A Comparative Analysis and Guide To Virtual Reality Robotic Surgical Simulators

Danielle Julian, Alyssa Tanaka, Patricia Mattingly, Mireille Truong, Manuela Perez, Roger Smith


Since the US Food and Drug Administration approved robotically assisted surgical devices for human surgery in 2000, the number of surgeries utilizing this innovative technology has risen. In 2015, approximately 650,000 robot‐assisted procedures were performed worldwide. Surgeons must be properly trained to safely transition to using such innovative technology. Multiple virtual reality robotic simulators are now commercially available for educational and training purposes. There is a need for comparative evaluations of these simulators to aid users in selecting an appropriate device for their purposes.

We conducted a comparison of the design and capabilities of all dedicated simulators of the da Vinci robot – the da Vinci Skills Simulator (dVSS), dV‐Trainer (dVT), Robotic Skills Simulators (RoSS) and the RobotiX Mentor. This paper provides the base specifications of the hardware and software, with an emphasis on the training capabilities of each system.

Each simulator contains a large number of training exercises for skills development: dVSS n = 40, dVT n = 65, RoSS n = 52, RobotiX Mentor n = 31. All four offer 3D visual images but use different display technologies. The dVSS leverages the real robotic surgical console to provide visualization, hand controls and foot pedals. The dVT, RoSS and RobotiX Mentor created simulated versions of all of these control systems. Each includes systems management services that allow instructors to collect, export and analyze the scores of students using the simulators.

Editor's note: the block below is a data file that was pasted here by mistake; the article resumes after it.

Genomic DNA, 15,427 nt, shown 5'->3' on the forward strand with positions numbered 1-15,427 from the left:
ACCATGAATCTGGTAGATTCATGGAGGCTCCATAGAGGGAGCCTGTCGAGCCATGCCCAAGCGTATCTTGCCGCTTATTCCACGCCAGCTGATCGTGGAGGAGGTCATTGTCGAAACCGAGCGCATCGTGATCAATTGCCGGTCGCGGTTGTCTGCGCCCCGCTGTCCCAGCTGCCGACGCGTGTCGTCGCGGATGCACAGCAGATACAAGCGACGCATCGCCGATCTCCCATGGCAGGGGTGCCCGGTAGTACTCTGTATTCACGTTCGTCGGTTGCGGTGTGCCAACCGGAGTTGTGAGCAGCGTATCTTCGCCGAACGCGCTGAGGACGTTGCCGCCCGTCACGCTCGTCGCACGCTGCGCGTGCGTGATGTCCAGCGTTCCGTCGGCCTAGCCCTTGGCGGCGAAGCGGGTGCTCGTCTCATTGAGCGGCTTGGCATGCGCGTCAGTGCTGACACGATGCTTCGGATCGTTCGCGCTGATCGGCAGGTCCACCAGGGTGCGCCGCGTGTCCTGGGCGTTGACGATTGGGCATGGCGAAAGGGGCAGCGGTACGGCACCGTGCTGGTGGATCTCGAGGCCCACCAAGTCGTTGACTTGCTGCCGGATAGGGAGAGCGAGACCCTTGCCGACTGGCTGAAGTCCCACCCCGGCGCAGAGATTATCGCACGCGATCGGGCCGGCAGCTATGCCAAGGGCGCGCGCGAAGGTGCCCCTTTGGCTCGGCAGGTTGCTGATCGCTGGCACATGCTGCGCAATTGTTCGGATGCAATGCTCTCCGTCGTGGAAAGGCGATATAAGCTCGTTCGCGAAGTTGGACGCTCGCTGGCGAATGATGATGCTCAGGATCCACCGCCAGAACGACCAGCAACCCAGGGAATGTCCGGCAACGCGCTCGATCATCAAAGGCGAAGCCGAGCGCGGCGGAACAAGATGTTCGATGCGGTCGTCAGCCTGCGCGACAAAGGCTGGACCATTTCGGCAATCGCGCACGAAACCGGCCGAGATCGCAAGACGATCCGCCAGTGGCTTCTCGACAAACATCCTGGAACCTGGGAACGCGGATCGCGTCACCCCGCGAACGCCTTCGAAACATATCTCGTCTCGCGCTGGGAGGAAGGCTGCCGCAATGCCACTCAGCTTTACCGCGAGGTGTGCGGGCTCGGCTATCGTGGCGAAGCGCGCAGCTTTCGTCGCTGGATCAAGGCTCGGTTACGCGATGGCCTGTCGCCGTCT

This study provides comparative information on the four simulators' functional capabilities. Each device offers unique advantages and capabilities for training robotic surgeons. Each has been the subject of validation experiments, which have been published in the literature. But those do not provide specific details on the capabilities of the simulators, which are necessary for an understanding sufficient to select the one best suited for an organization's needs. This article provides comparative information to assist with that type of selection.

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